# Basics

Standard deviation = How far every sample from the mean on average?

variance is the square of std

RSS, residual sum of squares = sum of differences between true values and estimates

RSE, residual standard error = how far away the estimates from true values on average

R2 is between 0 and 1, near 1 means the model explains most of the variability

#### t statistic

How many std deviations is the value away from 0

• σ 68
• 2σ 95
• 3σ 99

For example, 2σ is the 95% confidence interval

#### Z value

For example z=2 covers 95% of the distribution

#### P value

Probability of getting this result by chance rather than the effect of the predictor

Measure on the test set, good metrics on training set has little meaning

TP vs FP

#### Supervised learning

predicting or estimating an output based on some input

• 1800s least squares and linear regression
• 1936 LDA
• 40s logistic regression
• 70s generalized linear models
• 80s classification and regression trees

# Linear regression

• is at least one predictor related?
• Hypothesis test
• F statistic
##### Which variables are important?

2. Backward Start with all and drop 1 by 1 by highest p value

Mixed

How well the model fits? Look at RSE and R2

### Prediction

Inference is how features effect the outcome

Reducible and irreducible error due to epsilon

Y = f(X) + e

How to estimate f?

1. Parametric, high bias

2. Non parametric, requires a lot of input

More flexible models are less interpretable

And they are not always more accurate, due to overfitting

Interpretability is good for inference or understanding the effect of a single parameter

Mean square error

degrees of freedom

Cross validation

#### Bias & Variance

Less flexible methods have more bias

In general more flexible methods has more variance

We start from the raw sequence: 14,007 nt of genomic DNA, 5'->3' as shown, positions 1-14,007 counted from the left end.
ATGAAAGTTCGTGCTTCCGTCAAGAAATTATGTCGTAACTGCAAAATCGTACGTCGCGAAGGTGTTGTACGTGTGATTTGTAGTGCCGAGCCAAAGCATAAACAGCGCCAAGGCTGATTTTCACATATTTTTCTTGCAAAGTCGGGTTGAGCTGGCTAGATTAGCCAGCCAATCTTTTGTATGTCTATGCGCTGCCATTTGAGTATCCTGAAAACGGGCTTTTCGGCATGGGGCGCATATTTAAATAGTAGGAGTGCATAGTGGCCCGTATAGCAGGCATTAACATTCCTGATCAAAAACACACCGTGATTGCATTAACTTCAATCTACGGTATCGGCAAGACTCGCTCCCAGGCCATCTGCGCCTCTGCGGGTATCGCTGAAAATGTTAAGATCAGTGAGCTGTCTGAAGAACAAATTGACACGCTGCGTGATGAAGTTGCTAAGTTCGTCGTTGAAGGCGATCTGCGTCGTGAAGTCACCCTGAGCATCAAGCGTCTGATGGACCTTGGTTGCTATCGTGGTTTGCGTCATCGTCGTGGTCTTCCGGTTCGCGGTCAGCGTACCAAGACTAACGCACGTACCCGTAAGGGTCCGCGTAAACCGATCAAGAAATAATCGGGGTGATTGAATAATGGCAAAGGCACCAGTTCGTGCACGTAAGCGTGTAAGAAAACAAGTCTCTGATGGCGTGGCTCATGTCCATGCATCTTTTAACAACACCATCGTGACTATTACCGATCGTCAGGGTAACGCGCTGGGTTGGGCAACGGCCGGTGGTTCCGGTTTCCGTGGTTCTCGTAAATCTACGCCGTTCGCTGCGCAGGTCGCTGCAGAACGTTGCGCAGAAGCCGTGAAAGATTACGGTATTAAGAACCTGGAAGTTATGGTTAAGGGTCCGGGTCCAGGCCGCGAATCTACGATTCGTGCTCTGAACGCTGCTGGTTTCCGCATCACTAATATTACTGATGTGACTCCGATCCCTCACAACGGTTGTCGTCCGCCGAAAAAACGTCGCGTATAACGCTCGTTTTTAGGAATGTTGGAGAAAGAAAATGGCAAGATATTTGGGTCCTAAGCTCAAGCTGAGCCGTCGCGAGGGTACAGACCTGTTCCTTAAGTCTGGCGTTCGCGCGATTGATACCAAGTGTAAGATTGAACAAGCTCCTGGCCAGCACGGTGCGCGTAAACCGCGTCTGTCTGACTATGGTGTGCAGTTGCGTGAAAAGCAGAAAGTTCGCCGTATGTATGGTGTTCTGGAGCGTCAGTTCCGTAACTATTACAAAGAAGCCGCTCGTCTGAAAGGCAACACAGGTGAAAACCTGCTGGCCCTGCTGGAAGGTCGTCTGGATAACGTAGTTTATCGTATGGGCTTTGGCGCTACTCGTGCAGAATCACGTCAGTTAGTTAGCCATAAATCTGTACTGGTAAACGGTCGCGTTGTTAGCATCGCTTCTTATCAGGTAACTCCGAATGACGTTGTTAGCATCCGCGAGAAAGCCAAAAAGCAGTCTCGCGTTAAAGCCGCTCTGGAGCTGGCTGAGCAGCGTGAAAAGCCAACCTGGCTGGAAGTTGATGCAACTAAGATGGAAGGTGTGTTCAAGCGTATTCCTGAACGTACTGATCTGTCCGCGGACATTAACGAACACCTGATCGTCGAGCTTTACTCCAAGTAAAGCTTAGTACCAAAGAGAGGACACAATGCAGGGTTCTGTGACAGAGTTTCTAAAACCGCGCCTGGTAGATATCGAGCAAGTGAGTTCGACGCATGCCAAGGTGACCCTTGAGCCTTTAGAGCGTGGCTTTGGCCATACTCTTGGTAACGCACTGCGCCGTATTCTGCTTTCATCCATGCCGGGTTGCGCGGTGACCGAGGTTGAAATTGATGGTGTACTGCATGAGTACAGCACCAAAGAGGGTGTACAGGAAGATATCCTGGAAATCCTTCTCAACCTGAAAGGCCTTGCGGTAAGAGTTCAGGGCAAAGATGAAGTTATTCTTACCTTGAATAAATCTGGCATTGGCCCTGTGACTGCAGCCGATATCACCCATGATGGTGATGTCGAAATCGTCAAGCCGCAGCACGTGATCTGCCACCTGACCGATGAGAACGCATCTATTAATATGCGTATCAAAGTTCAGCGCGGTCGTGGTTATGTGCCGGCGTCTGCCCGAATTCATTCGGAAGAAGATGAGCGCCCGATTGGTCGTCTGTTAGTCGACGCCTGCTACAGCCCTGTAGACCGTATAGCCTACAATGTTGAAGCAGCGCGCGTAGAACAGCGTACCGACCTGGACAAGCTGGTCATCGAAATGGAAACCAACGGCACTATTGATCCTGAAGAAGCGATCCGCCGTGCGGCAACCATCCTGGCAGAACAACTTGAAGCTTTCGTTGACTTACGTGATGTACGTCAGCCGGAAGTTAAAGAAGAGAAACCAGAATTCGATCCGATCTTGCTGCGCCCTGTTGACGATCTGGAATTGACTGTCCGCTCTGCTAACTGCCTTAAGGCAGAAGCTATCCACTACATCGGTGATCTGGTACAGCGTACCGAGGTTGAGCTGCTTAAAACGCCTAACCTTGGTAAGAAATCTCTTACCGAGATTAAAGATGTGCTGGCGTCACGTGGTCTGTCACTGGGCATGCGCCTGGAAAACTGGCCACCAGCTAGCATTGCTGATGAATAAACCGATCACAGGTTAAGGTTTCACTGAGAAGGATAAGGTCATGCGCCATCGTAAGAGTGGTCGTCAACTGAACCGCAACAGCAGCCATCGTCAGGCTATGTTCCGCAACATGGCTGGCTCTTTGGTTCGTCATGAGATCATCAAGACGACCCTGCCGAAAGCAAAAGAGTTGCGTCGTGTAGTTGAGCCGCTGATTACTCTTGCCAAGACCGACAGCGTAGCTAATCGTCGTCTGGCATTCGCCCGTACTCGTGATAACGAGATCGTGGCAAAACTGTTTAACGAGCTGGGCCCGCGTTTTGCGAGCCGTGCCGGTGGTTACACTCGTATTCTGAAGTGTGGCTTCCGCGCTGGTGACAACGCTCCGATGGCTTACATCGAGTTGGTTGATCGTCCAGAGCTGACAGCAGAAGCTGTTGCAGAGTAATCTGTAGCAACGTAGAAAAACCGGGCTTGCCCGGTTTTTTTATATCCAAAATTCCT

Good test performance requires low bias and low variance

MSE consists of bias variance and other error terms

### Classification

• Training error
• Test error

Smallest test error = better classifier

Minimum test error rate is Bayes error rate and the resulting boundary is the Bayes decision boundary. This is analogous to the irreducible error

Bayes is gold standard but mostly impossible because we don’t know the conditional distribution Y given X

Many approaches like knn attempt to estimate the conditional probability and use it for Bayes

##### one vs all

is this class1? is this class2? and so on

##### Binary Relevance

Ensemble of single-label binary classifiers is trained, one for each class.

Transform the multi-label problem into a set of binary classification problems, or adapt the algorithms

## Resampling

• Cross validation
• K-fold CV, high bias
• Leave one out CV, high variance
• Bootstrap is Resampling with replacement

## Logistic regression

Models the probability of belonging to a specific class

Between 0 and 1 naturally

## Linear discriminant analysis

Assume a Gaussian distribution

Mean is the mean of samples

Variance is calculated by samples

Assumes each class has the same covariance matrix

Get the linear decision boundaries between Gaussians

## Comparison of LDA and logistic regression

Both produce linear decision boundaries

Logistic parameters are estimated by maximum likelihood, while LDA parameters are computed using the estimated mean and variance from a normal distribution

Both create very similar boundaries. When Gaussian assumption is off, logistic performs better

• Knn is nonparametric, highly flexible

## QDA

Assumes each class has its own covariance matrix

QDA is the middle ground between LDA and knn

# Beyond linearity

Linear models have the advantage of interpretability and inference

But not suitable for everything They can be extended by

Polynomial regression

Step functions

Fit piecewise functions on distinct regions

Regression splines

Fit smoothly joining polynomials on distinct regions

Generalized additive models, allows to do the above with multiple predictors

Adding a multiplier term p1.p2 could help to explain interaction between variables,

January 16, 2020